Friday, May 20, 2011

Why I'll always make time to cook

Business school is supposed to be pretty busy with classes, speakers, clubs, networking, researching companies, socializing etc.  We also don't exactly lead stress-free lives now.  But regardless of how full my calendar gets, how many things I need to get done, or the social outings scheduled for the night I will make time to cook. These days nearly every meal I eat is prepared by me or my SO at home.  We eat out for about one meal a week and might attend a potluck for another. I expect this consistency to waver a bit while I'm in school, but to still mostly maintain home cooked meals as my primary food source.  Here's some reasons why:
  1. It saves money.  Shocker here, right?  Generally speaking, meals are $1 or less when we tupperware it or prepare it at home. It's hard to beat that.
  2.  It keeps me at a healthy weight.  I gained the freshman five, sophomore seven, junior five, and senior eight while in college.  That's 25lbs.  Once I graduated and starting cooking for myself instead of eating in a cafeteria all the weight just sort of disappeared naturally and I felt way better than before. I refuse to repeat this experience with business school.  Plus, on my last visit to campus I got the definite sense that students are a little bit porkier than prospective students.  Not surprising, but I don't want that to be to me.
  3. I eat healthier when I cook.  My home cooked meals have fewer calories than take out or cafeteria fare which keeps my weight under control, but when I cook I also incorporate healthier ingredients.  Our meals have more vegetables and whole grains and less cheese, meat, or partially hydrogenated oils than nearly anything you can buy for a reasonable price. 
  4. It gives me important time to connect with my SO.  Unfortunately business school is likely going to mean less time spent with my significant other.  What little time we will have we will have to make the most of.  Cooking accomplishes all of these other goals, we get fed, and it's something we really enjoy doing together.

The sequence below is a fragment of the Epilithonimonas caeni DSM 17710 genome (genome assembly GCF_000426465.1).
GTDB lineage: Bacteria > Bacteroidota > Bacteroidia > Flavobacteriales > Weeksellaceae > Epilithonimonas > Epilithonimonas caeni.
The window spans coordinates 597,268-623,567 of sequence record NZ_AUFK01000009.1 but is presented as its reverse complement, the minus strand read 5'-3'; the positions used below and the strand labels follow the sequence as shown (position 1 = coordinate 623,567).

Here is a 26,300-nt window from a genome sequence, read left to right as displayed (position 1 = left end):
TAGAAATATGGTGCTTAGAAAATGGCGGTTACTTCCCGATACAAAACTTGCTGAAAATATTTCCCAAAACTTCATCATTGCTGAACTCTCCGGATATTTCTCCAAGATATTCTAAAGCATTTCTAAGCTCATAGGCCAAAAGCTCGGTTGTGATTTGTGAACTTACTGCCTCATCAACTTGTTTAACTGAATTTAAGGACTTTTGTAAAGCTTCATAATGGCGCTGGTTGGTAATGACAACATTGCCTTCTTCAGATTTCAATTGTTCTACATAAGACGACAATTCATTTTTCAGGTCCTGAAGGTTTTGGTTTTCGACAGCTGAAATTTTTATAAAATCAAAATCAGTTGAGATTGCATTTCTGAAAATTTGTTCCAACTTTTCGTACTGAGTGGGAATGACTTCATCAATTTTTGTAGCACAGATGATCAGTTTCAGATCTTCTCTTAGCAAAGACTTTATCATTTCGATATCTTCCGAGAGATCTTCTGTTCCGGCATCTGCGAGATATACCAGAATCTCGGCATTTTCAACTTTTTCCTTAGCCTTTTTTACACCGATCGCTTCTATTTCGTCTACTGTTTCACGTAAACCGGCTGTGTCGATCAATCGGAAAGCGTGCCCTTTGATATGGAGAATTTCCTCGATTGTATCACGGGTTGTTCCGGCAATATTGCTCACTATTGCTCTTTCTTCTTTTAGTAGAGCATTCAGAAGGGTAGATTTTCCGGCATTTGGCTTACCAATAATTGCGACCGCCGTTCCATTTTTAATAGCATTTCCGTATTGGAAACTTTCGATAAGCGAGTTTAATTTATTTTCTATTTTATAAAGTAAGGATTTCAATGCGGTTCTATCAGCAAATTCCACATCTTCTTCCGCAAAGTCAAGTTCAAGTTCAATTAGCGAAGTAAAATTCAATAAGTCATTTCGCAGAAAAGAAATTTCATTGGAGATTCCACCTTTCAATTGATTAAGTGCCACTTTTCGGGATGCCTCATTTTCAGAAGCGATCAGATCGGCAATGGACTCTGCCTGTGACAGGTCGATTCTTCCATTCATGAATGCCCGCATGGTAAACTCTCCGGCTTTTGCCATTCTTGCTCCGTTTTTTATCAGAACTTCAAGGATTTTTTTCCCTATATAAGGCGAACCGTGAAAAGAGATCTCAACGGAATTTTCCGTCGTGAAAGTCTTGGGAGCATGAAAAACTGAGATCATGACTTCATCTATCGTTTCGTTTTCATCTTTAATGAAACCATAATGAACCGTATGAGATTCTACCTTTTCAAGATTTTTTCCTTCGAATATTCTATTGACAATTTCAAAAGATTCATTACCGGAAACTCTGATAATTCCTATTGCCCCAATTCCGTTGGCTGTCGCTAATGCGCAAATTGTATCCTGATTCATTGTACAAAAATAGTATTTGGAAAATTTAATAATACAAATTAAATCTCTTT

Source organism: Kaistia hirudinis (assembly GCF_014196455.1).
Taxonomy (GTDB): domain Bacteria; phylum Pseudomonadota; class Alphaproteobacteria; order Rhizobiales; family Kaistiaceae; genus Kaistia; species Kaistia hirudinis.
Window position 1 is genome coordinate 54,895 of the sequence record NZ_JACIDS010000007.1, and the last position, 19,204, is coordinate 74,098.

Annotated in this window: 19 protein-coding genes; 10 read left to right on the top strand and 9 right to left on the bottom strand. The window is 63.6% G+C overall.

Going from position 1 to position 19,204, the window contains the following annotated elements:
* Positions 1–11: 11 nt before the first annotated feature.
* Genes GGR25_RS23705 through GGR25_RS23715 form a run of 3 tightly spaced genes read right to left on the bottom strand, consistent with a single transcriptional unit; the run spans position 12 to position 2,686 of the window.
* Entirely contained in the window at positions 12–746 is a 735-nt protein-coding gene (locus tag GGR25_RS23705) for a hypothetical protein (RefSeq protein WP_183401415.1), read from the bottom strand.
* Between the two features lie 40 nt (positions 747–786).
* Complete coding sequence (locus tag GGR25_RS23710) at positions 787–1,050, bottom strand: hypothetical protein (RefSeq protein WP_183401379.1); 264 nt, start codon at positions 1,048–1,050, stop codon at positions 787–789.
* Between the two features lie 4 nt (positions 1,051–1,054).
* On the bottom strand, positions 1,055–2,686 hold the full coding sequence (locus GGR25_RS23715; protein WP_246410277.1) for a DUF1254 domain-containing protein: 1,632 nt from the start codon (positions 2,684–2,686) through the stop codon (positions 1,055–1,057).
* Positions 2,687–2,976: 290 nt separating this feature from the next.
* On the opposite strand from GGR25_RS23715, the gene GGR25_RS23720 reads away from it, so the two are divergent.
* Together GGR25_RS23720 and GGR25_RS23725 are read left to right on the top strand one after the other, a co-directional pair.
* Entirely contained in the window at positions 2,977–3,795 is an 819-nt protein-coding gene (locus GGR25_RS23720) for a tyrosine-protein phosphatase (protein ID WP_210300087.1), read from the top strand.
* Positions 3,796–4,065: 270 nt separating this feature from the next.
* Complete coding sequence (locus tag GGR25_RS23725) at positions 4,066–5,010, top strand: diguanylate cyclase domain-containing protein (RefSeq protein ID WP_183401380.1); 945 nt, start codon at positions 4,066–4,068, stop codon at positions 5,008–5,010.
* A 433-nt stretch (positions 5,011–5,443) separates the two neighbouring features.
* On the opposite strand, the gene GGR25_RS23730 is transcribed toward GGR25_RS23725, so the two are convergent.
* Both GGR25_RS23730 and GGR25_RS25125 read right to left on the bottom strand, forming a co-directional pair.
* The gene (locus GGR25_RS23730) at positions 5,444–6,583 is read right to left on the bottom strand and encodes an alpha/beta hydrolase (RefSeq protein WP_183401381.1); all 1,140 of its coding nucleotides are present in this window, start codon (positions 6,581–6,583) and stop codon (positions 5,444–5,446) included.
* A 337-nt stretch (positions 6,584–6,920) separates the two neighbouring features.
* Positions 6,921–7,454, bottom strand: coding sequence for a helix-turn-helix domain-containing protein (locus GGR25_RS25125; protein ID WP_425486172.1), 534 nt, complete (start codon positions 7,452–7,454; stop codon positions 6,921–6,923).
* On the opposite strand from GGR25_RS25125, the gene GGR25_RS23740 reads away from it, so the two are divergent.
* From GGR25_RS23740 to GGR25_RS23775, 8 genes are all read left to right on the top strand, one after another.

5. Cooking is excellent decompression time.  I'm thinking that it's precisely because my schedule will be so full during business school that I should take extra effort to make time for cooking.  Cooking relaxes me and allows me to transition from work to home.
  6. My salary coming out of business school may be higher.  People at a healthy weight make more money and I fully expect this to hold true graduating from business school.  One would also expect confident, healthy people to perform better in interviews.  There have been several studies linking weight gain to lower incomes, job prestige and accumulation of wealth.  For example, one found a 1% increase in BMI corresponded with a 0.6% reduction in income and a 0.4% reduction in job prestige.  I don't like those trends.  That's about $700 per year lost on a newly minted MBA's salary for only a pound of gained weight.  If I repeated my undergrad weight gain I'd be losing out on over $10,000 in salary and face an appreciable drop in job prestige.  No thank you.
Making time to cook is an investment in my long term health and well being.  It also helps my stress levels, self confidence and relationship with my significant other. Finally, there are major financial savings from my cooking habit.  In this light, the question almost becomes why wouldn't I cook.

Do you cook at home?

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  1. I would have to agree that cooking is the way to go. It not only saves money, but it allows you to control portions better than at a restaurant. I once bought a single order of nachos that was at least 4 servings and the restaurant didn't have a lunch portion! I spent 12 dollars and couldn't even eat 1/3 of the plate. Needless to say, I won't be going back. --LaTisha

  2. We also spend the time to cook after work; it's a good way to wind down though it does take some time. Still I much prefer home-cooked food anytime.

  3. Sometimes I'm so exhausted from work that I feel too tired to cook. I find that if I have a meal plan for the week, its much easier because I won't be so aimless.

  4. Good to eat at home. You know what you're ingesting, while you often don't when dining out. Over the long run, the habit of eating at home with fresh, nutritious foods can make a big difference in health over the long run.

    Plus, if you're not healthy, you can't make money! Or, at least your ability to do so might be impaired.

  5. LaTisha - I don't mind when they give me way too much food, I just bag it to go. It still doesn't compensate for the extra cost though.

    Invest it Wisely - I'm finding that I prefer my own cooking or my SO's more and more. I guess we're getting better! It's a nice feeling.

    Young and Thrifty - When we're going into a busy week I make ahead a large batch of brown rice or even whole meals to make things faster and easier. It helps that my SO cooks just as much as I do so we take turns or pitch in if the other is particularly tired or stressed. I've also found that going out to eat takes us more time than cooking and we have just as much trouble deciding what to eat!

    Squirrelers - I definitely feel less healthy when I eat out frequently.

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